Copyright aspects of downloading and streaming
Streaming and downloading (or saving) media files involves the use of linking and framing Internet material, and relates to copyright law. Streaming and downloading can involve making infringing copies of the works in question; organizations running such websites may become vicariously liable for infringement by actively inducing infringement by others.
Open hosting servers allows people to upload files to a central server, which incurs bandwidth and hard disk space costs due to files generates with each download. Anonymous and open hosting servers make it difficult to hold hosts accountable. Taking legal action against the technologies behind unauthorized "file sharing" has proven successful for centralized networks (such as Napster), and untenable for decentralized networks like (Gnutella, BitTorrent).
Downloading and streaming relates to the more general usage of the Internet to facilitate copyright circumvention (copyright infringement), often called "piracy". As overt static hosting to unauthorized copies of works (i.e. centralized networks) is often quickly and uncontroversially rebuffed, legal issues have in recent years tended to deal with the usage of dynamic web technologies (decentralized networks, trackerless bittorrents) to circumvent the ability of copyright owners to directly engage particular distributors and consumers.
Litigation (alphabetically by nation)
In Europe, the Court of Justice of the European Union (CJEU) has ruled that it is legal to create temporary or cached copies of works (copyrighted or otherwise) online. The ruling relates to the British Meltwater case settled on 5 June 2014.
The judgement of the court states that: "Article 5 of Directive 2001/29/EC of the European Parliament and of the Council of 22 May 2001 on the harmonisation of certain aspects of copyright and related rights in the information society must be interpreted as meaning that the copies on the user’s computer screen and the copies in the internet ‘cache’ of that computer’s hard disk, made by an end-user in the course of viewing a website, satisfy the conditions that those copies must be temporary, that they must be transient or incidental in nature and that they must constitute an integral and essential part of a technological process, as well as the conditions laid down in Article 5(5) of that directive, and that they may therefore be made without the authorisation of the copyright holders."
The Pirate Bay litigation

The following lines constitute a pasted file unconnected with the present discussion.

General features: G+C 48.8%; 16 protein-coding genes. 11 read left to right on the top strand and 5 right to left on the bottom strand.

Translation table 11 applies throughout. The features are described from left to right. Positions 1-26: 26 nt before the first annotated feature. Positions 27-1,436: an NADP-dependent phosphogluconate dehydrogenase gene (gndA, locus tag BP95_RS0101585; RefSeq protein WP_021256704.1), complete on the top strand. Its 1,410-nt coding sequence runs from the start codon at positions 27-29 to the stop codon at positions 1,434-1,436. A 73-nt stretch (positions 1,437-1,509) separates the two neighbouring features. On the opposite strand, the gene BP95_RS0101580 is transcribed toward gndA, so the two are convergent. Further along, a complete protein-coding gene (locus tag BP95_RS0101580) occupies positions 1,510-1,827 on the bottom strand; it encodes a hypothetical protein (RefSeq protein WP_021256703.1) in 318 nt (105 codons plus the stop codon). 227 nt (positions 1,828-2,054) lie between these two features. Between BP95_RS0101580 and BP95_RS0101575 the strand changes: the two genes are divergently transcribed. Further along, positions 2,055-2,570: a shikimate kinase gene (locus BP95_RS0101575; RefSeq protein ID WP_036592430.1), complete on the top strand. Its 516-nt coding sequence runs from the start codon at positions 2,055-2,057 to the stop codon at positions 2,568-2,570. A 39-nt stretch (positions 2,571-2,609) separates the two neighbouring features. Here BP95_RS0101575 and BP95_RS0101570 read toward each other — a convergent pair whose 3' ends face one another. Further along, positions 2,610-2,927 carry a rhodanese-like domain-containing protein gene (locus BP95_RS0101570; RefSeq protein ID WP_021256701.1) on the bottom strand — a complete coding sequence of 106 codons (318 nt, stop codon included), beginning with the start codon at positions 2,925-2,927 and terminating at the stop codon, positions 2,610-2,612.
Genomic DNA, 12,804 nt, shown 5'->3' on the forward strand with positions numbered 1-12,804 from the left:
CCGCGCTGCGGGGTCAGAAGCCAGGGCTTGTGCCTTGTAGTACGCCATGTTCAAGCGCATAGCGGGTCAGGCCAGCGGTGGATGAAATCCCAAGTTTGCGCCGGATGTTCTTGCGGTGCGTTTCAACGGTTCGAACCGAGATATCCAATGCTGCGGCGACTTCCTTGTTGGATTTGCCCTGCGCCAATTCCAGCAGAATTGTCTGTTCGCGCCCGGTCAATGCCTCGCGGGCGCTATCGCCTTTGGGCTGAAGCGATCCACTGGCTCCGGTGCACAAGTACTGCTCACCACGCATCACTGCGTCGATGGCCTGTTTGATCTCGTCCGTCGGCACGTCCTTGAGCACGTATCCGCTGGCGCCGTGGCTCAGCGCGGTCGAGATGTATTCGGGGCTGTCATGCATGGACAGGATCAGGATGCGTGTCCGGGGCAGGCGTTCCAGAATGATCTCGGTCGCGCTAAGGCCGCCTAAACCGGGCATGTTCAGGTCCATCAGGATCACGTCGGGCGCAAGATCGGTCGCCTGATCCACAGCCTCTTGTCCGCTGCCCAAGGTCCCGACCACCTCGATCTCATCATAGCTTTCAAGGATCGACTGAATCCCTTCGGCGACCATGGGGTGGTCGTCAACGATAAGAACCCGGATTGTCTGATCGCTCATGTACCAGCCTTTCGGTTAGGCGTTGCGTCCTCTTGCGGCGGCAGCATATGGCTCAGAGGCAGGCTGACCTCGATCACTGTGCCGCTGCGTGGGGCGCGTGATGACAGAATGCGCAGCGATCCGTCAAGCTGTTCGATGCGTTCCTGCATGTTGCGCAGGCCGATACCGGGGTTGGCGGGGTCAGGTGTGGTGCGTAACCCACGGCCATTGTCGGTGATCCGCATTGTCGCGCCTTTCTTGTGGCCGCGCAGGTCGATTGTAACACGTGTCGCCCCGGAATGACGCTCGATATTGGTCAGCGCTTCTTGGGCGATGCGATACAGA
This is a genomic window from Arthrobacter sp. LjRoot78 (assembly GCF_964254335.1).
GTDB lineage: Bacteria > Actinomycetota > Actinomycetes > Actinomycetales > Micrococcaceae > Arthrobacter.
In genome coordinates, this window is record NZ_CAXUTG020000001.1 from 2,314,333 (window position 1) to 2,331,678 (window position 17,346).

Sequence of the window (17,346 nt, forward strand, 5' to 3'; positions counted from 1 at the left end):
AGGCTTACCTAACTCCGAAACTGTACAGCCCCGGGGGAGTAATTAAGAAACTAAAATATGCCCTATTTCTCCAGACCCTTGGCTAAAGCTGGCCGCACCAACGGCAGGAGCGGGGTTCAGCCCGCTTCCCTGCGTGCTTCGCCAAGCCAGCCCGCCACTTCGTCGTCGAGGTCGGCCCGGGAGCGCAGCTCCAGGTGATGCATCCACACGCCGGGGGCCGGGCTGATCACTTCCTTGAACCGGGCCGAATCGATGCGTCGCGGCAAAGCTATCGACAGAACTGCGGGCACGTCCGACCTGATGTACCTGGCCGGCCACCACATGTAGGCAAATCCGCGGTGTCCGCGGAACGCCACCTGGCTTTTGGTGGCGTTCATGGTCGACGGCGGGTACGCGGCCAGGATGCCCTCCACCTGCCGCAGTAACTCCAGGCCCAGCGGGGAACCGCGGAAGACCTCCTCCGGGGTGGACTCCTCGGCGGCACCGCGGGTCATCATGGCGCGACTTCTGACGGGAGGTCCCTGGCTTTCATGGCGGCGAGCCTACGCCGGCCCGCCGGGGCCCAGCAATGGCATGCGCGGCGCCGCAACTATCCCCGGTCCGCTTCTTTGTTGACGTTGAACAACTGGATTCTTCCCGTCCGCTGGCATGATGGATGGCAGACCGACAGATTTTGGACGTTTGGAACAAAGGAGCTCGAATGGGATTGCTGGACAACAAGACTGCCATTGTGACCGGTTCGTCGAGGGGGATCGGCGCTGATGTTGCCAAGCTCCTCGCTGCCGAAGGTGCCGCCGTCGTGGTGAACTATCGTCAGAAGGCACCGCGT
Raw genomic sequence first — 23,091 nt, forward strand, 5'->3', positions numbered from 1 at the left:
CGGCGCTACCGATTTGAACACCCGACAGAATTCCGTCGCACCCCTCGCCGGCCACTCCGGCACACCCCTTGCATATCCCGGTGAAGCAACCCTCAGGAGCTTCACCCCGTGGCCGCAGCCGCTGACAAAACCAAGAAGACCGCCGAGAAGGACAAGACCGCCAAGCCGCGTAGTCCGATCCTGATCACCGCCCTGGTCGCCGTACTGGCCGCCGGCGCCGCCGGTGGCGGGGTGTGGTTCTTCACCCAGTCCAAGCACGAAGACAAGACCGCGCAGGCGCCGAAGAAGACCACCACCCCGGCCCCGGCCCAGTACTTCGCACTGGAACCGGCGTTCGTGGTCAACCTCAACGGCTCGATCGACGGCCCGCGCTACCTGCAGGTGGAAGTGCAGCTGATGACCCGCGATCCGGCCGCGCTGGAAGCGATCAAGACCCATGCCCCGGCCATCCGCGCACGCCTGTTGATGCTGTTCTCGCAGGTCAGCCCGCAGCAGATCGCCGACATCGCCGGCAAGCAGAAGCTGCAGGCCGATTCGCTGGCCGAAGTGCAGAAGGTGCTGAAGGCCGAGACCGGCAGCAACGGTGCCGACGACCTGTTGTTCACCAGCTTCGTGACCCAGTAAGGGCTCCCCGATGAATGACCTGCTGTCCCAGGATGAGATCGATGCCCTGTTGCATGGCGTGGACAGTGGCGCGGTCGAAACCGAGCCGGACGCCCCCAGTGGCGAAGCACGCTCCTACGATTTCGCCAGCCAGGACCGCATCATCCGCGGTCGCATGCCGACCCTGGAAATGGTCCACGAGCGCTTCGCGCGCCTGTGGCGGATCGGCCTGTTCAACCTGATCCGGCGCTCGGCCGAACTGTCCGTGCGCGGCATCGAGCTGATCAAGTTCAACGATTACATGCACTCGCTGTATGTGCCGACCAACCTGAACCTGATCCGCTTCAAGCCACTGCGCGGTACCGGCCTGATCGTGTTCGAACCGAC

On April 17, 2009, a Swedish court convicted four men operating The Pirate Bay Internet site of criminal copyright infringement. The Pirate Bay was established in 2003 by the Swedish anti-copyright organization Piratbyrån to provide information needed to download film or music files from third parties, many of whom copied the files without permission. The Pirate Bay does not store copies of the files on its own servers, but did provide peer-to-peer links to other servers on which infringing copies were stored. Apparently the theory of the prosecution was that the defendants, by their conduct, actively induced infringement. Under U.S. copyright law, this would be a so-called Grokster theory of infringement liability.
The Swedish district court imposed damages of SEK 30 million ($3,600,000) and one-year prison sentences on the four defendants. "The defendants have furthered the crimes that the file sharers have committed," said district court judge Tomas Norstöm. He added, "They have been helpful to such an extent that they have entered into the field of criminal liability." "We are of course going to appeal," defense lawyer Per Samuelsson said. The Pirate Bay has 25 million users and is considered one of the biggest file-sharing websites in the world. It is conceded that The Pirate Bay does not itself make copies or store files, but the court did not consider that fact dispositive. "By providing a website with ... well-developed search functions, easy uploading and storage possibilities, and with a tracker linked to the website, the accused have incited the crimes that the filesharers have committed," the court said in a statement.
- "Good news everyone: after 5 years, we now know that what we do every day is legal…No, seriously". Copyright for Creativity. Retrieved 20 December 2014.
- "CJEU Judgment: No Copyright Infringement in Mere Web Viewing". Society for Computers and Law. Retrieved 20 December 2014.
- Meyer, David. "You can't break copyright by looking at something online, Europe's top court rules". Gigaom. Retrieved 20 December 2014.
- Smith, Chris. "Pirating copyrighted content is legal in Europe, if done correctly". BGR. BGR Media. Retrieved 20 December 2014.
- "Case C‑360/13". Court of Justice of the European Union. Court of Justice of the European Union. Retrieved 20 December 2014.
- See Times Online.
- See Metro-Goldwyn-Mayer Studios, Inc. v. Grokster, Ltd., 545 U.S. 913 (2005).
- Kultur & Nöje; AFP; ABC News.